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Cycling Through the Pines
Cycling on the Trails in Gainesville, FL

Cycling on the Trails

A couple revels in a mountain biking date at San Felasco Hammock Preserve State Park in Gainesville, FL

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San Felasco Hammock Preserve map
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“Rock, paper, scissors,” Marc and I chanted in unison.

Our activity for our first day in Gainesville was on the line—canoeing down the Santa Fe River or, as I wanted, a more rigorous morning workout on the scenic mountain biking trails in San Felasco Hammock State Park.

Ten minutes and two “paper covers rock” later, we were heading toward the trailhead with our bikes. His paddling dreams would have to wait just one more day.

Traversing the
Trails

Map in San Felasco Hammock Preserve, Gainesville, Fl

Marc and I debated whether we could handle the more advanced trails or if we should stick to something more moderate. Wanting to save our legs for that night’s tour downtown on a 16-seater pedal pub, we opted for the latter.

I glanced at the map and saw “Pine for You,” a three-mile circle with an irresistibly whimsical name. Marc agreed that we had to try it out. We would save the more advanced “Conquistador” for another time and stretch out our ride to the very edge of the park. We pedaled up to the trailhead and plunged our bikes into a world of greens and golds, as our tires bit into the rich brown earth that carpeted the floor beneath the pine and oak trees and dappled golden rays of light came through branches overhead. At first, we playfully jockeyed for the lead, but we were soon competing with the trail’s beauty. The trees on either side of the track made a natural obstacle course to weave in and out of, challenging our athletic skill while we inhaled the dewy mid-morning air. Birdsong and rustling leaves competed with the whir of our bike wheels for the most dominant sound as we headed farther along.

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Wildlife in San Felasco Hammock Preserve, Gainesville, Fl

Spotting
Wildlife

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“We paused, took a moment to admire the peaceful family, and then without speaking started down the trail again.”

It wasn’t long before the sound of soft splashing joined the chorus as we soared by the improbably named “Itchy Bottom Lake.” The “Bramble Ramble” kept us too busy to make the lake more than a picturesque backdrop, where waterfowl dipped their wings in glittering water, gently skimming the surface. A quick turn, followed by a log jump released us onto a well-worn straightaway. The trail offered exhilarating stretches of fun, small obstacles with ancient oaks towering above us. The maturity of the forest surrounding us reminded me that this haven of nature had been growing here for generations. Lacy snowflake-shaped flowers hung like a veil in front of a fringe tree. I silently appreciated the beauty around us as we pedaled.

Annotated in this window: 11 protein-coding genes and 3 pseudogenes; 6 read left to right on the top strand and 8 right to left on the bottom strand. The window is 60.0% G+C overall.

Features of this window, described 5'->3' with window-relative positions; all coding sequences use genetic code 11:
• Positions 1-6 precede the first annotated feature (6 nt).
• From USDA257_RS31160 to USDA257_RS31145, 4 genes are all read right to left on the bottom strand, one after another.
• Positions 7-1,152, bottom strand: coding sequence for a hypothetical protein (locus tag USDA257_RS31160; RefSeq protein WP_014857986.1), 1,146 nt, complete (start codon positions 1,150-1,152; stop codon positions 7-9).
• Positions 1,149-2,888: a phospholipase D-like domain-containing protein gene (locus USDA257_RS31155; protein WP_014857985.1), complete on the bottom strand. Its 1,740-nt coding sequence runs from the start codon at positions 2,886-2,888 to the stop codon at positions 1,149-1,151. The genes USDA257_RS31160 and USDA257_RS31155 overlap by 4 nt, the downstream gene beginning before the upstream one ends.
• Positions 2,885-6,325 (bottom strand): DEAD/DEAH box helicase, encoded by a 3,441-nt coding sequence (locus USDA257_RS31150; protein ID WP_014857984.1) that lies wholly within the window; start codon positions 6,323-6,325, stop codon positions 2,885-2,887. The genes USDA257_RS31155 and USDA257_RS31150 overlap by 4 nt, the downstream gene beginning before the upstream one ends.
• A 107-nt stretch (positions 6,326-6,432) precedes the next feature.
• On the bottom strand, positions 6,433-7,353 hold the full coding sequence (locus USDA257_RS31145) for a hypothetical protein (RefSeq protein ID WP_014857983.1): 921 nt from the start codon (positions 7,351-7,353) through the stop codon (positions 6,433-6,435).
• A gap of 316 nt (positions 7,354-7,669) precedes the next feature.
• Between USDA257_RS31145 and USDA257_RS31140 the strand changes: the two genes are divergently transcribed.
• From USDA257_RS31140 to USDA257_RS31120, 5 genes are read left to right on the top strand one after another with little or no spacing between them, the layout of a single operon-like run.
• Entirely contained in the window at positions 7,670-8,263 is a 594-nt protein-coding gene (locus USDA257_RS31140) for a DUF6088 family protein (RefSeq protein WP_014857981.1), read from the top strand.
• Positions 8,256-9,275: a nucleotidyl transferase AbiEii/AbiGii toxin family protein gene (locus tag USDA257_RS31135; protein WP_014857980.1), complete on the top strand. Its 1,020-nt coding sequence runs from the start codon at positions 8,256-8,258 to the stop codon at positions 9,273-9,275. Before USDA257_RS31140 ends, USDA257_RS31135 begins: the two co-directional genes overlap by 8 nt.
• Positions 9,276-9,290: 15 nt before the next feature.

Marc interrupted my reverie when he slowed his bike to a halt on the side of the trail. As quietly as I’d ever heard him, he whispered to look up ahead. There was a deer and her babies picking through the underbrush in a leisurely meal, and every so often, a chirping bird flew past. We paused, took a moment to admire the peaceful family, and then without speaking started down the trail again.

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Whilte tail deer and fawn in San Felasco Hammock Preserve, Gainesville, Fl

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“We paused, took a moment to admire the peaceful family, and then without speaking started down the trail again.”

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“It felt as if we had the long stretches of trail and tall expanses of pine and mossy live oaks to ourselves.”

“It felt as if we had the long stretches of trail and tall expanses of pine and mossy live oaks to ourselves.”

Up ahead, the sunlight filtered through the trees and lit up glossy green leaves in an explosion of lemon-colored light. As if it had been prearranged, we spotted the sign telling us that “Pine for You” was just ahead, on the other side of the golden-glowing trail. It had been a long ride to get to the tree-covered trail we had decided was our destination, but it was worth it. The trail itself was mostly flat, with a few climbs and their companion descents, but its distance from the trailhead made the trail feel secluded. It felt as if we had the long stretches of trail and tall expanses of pine and mossy live oaks to ourselves. Our bike tires spun in harmony and I knew Marc was right behind me, tracing the tracks of my bike tires with his. We had gotten our workout among Mother Nature’s stunning outdoor track, enveloped in sights we would never forget.

We rode the trail back with a sense of calm, connectedness and camaraderie. When we reached the car and started to head back toward our downtown bed & breakfast, we chatted about returning to try our hand at the famously challenging “Conquistador” and “Tung Nut Loop” trails. That would have to wait, though—as we both eagerly wondered about the sights that awaited us tomorrow on the Santa Fe River.

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